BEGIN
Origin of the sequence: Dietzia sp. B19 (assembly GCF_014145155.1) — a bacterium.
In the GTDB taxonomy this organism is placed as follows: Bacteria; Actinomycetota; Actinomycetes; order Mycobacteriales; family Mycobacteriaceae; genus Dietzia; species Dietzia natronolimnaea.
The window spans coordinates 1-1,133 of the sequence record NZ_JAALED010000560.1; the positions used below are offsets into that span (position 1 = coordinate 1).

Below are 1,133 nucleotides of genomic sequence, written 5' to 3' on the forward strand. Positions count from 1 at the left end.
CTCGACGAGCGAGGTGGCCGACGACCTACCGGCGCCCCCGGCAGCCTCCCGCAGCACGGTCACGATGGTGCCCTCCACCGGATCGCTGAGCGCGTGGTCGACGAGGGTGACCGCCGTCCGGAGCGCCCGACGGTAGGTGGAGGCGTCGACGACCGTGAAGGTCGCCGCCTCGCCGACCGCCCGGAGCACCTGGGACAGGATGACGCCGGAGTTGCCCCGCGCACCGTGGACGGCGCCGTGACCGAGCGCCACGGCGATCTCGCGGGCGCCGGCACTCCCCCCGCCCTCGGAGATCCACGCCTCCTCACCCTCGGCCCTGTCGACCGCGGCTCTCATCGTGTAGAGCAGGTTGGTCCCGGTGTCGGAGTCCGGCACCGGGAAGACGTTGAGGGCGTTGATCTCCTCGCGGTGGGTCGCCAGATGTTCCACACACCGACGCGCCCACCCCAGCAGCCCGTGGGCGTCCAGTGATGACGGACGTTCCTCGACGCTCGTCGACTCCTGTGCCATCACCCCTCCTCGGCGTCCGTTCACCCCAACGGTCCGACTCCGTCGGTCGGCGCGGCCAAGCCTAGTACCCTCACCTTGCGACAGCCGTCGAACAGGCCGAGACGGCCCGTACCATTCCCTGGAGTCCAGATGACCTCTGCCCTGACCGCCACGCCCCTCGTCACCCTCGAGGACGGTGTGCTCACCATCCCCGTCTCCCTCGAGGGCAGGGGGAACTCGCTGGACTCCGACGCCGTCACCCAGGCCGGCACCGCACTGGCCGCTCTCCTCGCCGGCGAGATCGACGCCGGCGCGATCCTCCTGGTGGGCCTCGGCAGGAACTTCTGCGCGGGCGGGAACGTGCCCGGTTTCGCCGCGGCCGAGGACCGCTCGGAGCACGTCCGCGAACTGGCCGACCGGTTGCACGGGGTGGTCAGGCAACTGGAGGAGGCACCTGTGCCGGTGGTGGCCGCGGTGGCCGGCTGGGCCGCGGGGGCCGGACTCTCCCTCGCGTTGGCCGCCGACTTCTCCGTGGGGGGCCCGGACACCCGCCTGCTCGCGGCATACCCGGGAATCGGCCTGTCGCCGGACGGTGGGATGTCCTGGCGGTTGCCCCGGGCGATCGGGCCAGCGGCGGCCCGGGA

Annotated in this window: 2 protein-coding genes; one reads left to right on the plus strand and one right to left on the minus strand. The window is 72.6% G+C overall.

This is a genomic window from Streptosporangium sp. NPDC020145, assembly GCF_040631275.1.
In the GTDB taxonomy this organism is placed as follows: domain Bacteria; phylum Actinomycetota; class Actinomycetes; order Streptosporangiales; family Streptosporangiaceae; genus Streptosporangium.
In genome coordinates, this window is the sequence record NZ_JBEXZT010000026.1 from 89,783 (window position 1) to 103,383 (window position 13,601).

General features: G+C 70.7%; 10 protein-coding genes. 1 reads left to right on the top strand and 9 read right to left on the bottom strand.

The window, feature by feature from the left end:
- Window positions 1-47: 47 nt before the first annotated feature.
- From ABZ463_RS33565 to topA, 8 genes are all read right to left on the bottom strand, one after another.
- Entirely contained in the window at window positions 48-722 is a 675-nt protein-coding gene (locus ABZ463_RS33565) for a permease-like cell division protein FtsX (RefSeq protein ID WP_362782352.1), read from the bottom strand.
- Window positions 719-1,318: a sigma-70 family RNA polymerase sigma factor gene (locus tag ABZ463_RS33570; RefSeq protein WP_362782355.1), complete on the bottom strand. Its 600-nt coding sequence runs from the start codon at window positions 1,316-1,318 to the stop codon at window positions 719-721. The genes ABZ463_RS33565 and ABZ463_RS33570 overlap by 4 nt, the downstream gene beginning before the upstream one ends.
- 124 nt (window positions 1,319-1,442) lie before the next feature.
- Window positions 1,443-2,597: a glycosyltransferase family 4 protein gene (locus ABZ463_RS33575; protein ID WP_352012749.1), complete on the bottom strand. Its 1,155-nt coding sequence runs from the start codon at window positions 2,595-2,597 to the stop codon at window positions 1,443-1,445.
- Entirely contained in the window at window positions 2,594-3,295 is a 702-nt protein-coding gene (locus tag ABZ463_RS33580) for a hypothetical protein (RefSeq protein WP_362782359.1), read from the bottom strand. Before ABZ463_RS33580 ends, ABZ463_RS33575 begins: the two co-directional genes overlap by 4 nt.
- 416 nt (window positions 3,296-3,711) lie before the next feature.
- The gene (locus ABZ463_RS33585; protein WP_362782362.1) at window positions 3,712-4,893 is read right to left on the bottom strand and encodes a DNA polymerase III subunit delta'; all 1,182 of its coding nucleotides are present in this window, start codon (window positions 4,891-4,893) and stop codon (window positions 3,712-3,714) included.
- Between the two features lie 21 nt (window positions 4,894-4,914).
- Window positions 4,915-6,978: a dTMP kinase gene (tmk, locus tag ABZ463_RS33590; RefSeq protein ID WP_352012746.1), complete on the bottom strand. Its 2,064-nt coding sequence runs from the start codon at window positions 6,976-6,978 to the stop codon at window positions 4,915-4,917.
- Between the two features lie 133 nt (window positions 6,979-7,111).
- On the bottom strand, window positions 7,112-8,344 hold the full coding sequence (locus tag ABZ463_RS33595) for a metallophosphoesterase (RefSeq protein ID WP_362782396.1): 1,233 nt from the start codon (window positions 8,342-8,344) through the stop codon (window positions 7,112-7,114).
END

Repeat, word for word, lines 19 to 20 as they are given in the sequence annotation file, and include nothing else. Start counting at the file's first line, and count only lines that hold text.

- 416 nt (window positions 3,296-3,711) lie before the next feature.
- The gene (locus ABZ463_RS33585; protein WP_362782362.1) at window positions 3,712-4,893 is read right to left on the bottom strand and encodes a DNA polymerase III subunit delta'; all 1,182 of its coding nucleotides are present in this window, start codon (window positions 4,891-4,893) and stop codon (window positions 3,712-3,714) included.